With this brief and very inspiring post we conclude the series of teachings by Hazrat Inayat Khan on the theme of the silent life. The previous post in the series may be found here.
The Sufi looks upon life as one life, upon all religions as his religion: call him a Christian and he is that, call him a Muslim or a Hindu and he is that; call him whatever you like, he does not mind. A Sufi does not think about what people call him. Who calls him Sufi? It is not he. But if he does not call himself something, someone else is sure to find a name for him. Cats and dogs do not declare their names; it is man that gives them a name. If you call yourself ‘New Thought’, it will be made into the name of a new sect some day; if you call yourself ‘Higher Thought’, that will be a sect one day; call yourself what you will – philosophy, theosophy, religion, mysticism, it is only the one thing, it is nothing but the constant longing of the soul of the human being. After experiencing all the different aspects of the life of activity, the longing to attain to that state of peace or calm seems in the end to be the only object that the soul wishes to achieve.
A person may keep thinking that perhaps he will be happy when he is a king, or rich, or an officer; then he will gain his desire, and as long as he has not got it, the sweetness of the thought lies only in the hope. As long as there is hope, there is sweetness. After fulfilling the desire, the hope has gone; then he hopes for something else. It is hope that is sweet, not the object. The object is never sweet; it is the sweetness of the hope that makes the object seem sweet. ‘If I could reach that height!’ a man says. So long as he has not reached that height, the dream of reaching the height, of one day experiencing that position, experience, or imagination, the dream of being comforted by it, so long he has the sweetness of the hope. But when it has come, the sweetness is finished. Then begins a new hope, always hoping, hoping. And still behind it all is that one inclination, common to all, the inclination of which he does not know the nature.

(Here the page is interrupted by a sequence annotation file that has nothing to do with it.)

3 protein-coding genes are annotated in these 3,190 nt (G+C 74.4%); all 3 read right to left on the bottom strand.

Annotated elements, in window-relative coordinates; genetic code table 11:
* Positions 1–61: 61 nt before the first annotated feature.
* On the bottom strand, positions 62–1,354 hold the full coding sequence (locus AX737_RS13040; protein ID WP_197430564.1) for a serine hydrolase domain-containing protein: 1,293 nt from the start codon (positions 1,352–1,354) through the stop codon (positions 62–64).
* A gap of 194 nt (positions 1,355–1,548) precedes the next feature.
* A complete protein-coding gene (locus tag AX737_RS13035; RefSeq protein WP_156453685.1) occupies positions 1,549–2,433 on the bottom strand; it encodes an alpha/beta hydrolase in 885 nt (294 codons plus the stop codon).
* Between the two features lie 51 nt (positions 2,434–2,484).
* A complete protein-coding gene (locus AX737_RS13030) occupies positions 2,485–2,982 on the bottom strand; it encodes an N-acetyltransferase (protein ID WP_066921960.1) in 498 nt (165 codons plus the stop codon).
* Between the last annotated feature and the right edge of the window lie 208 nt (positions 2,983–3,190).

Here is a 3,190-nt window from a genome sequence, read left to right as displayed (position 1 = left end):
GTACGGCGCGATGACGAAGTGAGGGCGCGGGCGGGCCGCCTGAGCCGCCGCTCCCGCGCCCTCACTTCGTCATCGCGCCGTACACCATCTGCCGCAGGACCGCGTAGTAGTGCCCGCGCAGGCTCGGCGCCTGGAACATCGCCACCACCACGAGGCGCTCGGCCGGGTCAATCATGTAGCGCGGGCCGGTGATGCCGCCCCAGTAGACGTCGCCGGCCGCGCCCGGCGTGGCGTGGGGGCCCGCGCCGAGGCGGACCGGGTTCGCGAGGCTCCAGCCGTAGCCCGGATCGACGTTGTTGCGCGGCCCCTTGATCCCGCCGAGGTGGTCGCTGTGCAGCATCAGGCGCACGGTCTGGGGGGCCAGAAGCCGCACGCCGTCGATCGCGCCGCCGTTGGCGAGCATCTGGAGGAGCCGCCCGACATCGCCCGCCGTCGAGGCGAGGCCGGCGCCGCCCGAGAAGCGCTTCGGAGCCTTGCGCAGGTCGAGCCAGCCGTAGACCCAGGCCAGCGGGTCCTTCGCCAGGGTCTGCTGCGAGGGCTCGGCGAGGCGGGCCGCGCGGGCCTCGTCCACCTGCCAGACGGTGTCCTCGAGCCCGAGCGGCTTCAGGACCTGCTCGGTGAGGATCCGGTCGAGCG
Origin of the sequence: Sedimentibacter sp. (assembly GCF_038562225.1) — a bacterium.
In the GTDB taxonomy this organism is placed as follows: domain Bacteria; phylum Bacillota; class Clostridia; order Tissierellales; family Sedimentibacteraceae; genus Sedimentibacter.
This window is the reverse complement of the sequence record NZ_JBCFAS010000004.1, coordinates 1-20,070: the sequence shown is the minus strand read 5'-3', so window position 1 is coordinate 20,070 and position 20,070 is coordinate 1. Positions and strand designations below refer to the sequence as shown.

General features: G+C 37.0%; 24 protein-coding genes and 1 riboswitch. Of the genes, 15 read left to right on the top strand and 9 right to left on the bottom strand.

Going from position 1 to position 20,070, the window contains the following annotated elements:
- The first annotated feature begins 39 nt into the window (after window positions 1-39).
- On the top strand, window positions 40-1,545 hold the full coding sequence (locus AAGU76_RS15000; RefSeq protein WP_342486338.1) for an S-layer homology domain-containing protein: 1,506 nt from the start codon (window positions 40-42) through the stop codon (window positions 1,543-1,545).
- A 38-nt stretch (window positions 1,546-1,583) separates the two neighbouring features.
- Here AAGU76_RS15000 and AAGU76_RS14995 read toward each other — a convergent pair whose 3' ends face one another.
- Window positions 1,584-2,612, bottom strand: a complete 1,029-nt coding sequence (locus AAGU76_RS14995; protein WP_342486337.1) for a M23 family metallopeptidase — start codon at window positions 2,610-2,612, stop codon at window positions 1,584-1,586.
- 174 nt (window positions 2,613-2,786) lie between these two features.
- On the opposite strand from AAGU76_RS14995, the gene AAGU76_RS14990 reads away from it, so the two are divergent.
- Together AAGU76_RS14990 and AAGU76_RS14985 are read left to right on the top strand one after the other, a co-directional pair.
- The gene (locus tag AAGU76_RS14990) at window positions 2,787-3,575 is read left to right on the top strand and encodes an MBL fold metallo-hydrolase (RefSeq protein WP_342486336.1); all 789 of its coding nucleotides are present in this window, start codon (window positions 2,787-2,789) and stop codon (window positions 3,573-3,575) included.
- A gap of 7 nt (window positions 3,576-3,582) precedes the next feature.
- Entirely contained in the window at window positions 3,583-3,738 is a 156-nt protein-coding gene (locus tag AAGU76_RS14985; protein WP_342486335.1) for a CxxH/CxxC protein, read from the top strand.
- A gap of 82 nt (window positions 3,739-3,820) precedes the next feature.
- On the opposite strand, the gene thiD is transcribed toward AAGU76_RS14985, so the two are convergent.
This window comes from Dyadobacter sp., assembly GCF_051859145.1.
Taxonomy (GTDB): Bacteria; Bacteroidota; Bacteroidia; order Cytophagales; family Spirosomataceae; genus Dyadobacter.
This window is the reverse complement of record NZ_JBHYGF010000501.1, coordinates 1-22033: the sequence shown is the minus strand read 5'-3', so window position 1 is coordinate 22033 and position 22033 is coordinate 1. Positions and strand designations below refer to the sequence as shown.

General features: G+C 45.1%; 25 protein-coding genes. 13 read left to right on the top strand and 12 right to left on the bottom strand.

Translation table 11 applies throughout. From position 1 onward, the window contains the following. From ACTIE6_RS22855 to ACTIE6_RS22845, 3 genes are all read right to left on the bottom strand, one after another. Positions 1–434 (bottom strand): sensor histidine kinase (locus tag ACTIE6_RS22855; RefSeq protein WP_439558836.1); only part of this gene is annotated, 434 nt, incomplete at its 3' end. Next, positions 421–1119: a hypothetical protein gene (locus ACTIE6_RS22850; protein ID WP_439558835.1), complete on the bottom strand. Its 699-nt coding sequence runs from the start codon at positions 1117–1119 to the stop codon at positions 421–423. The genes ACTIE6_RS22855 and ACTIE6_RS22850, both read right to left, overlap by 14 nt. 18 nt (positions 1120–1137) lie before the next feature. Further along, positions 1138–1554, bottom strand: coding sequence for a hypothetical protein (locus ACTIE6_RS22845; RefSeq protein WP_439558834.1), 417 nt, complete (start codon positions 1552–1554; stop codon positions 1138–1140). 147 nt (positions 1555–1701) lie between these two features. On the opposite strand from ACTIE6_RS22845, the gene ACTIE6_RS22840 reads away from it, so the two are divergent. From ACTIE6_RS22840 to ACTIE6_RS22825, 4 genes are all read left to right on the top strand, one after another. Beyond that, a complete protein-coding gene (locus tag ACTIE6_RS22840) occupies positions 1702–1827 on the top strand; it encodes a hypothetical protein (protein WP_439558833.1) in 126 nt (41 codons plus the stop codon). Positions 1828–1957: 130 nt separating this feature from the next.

No person would live did he not have the hope of something for which he was waiting. Hope is the only food of life. Then reason says, ‘Yes, I am looking forward to my change from this place to the next; to get my inheritance some day; then I shall be all right. I shall be all right when I get that position, that house, that comfort’. Man has always something before him, imagining, building, preparing and holding it in the mind all the time, and yet when he does get it, there is always another hope.
It is only those who are blessed by perceiving the origin and source of all things who awaken to the fact that the real inclination of every life is to attain to something which can not be touched or comprehended or understood. The hidden blessing of this knowledge is the first step to perfection. Once awake to this fact, man sees there is something in life that will make him really happy and give him his heart’s desire. He can say, ‘Though there are many things in life which I need for the moment and for which I shall certainly work, yet there is only that one thing, around which life centers, that will satisfy me: the spiritual attainment, the religious attainment, or, as one may even call it, the attainment of God’. Such a one has found the key to all happiness, and has found that all the things he needs will be reached because he has the key to all. ‘Seek, and ye shall find: knock, and it shall be opened unto you. Seek first the kingdom of God, and all these things shall be added unto you.’ This kingdom of God is the silent life: the life inseparable, eternal, self-sufficient, and all-powerful. This is the life of the wise, whatever be the name given to it; this is the life which the wise contemplate. It is the face of this life that they long to see; it is the ocean of this life that they long to swim in; as it is written, ‘In Him we live and have our being’.
These are the ones who are really happy, who are above all unhappiness, above death and the destruction of life.